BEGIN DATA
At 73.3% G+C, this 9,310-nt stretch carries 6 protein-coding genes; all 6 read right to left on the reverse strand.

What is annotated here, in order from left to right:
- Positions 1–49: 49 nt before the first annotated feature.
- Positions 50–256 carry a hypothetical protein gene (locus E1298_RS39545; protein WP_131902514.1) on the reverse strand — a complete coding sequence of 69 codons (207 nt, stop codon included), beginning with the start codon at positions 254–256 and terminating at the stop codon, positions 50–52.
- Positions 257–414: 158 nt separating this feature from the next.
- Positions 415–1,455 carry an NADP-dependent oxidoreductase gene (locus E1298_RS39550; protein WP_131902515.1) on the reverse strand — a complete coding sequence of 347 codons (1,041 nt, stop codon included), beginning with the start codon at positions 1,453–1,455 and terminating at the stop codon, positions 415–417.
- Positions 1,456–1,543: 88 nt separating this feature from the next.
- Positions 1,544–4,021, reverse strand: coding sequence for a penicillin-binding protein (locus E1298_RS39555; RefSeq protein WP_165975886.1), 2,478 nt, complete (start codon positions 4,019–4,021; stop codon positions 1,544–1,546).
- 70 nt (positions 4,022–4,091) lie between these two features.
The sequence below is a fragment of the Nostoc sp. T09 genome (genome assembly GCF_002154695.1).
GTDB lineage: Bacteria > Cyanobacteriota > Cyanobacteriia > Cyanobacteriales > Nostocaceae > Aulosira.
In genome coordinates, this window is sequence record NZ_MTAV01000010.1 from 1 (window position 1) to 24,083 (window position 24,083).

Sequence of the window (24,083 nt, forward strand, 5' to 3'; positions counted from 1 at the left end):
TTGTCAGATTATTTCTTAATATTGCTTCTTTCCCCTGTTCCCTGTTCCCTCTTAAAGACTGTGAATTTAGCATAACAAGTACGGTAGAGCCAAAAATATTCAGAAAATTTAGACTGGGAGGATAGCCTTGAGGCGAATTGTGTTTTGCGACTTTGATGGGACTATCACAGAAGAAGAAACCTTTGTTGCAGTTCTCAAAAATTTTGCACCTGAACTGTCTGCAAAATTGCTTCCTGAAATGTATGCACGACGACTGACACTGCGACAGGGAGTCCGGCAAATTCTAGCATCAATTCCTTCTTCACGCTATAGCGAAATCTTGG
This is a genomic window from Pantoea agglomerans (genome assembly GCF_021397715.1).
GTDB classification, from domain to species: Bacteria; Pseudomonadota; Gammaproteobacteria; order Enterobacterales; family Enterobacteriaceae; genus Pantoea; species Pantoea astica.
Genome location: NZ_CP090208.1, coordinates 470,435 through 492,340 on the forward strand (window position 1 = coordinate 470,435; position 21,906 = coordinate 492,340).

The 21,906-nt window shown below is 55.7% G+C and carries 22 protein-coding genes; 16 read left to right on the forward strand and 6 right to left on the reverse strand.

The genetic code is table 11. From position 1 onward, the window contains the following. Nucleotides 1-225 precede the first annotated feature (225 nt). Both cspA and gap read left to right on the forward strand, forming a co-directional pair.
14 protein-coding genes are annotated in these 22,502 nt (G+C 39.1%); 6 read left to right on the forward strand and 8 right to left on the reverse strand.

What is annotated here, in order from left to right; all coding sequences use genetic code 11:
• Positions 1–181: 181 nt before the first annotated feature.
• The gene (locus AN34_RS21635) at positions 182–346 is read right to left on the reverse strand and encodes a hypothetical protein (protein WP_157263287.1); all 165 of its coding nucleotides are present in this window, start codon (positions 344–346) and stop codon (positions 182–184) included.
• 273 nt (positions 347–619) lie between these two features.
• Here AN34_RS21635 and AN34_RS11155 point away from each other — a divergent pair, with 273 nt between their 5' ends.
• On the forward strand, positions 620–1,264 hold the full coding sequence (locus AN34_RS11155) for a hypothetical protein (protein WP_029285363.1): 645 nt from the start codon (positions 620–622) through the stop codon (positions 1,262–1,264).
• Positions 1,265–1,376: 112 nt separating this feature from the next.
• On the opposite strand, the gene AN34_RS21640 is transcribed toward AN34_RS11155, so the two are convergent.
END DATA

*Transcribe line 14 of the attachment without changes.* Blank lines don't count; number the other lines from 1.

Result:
TTGTCAGATTATTTCTTAATATTGCTTCTTTCCCCTGTTCCCTGTTCCCTCTTAAAGACTGTGAATTTAGCATAACAAGTACGGTAGAGCCAAAAATATTCAGAAAATTTAGACTGGGAGGATAGCCTTGAGGCGAATTGTGTTTTGCGACTTTGATGGGACTATCACAGAAGAAGAAACCTTTGTTGCAGTTCTCAAAAATTTTGCACCTGAACTGTCTGCAAAATTGCTTCCTGAAATGTATGCACGACGACTGACACTGCGACAGGGAGTCCGGCAAATTCTAGCATCAATTCCTTCTTCACGCTATAGCGAAATCTTGG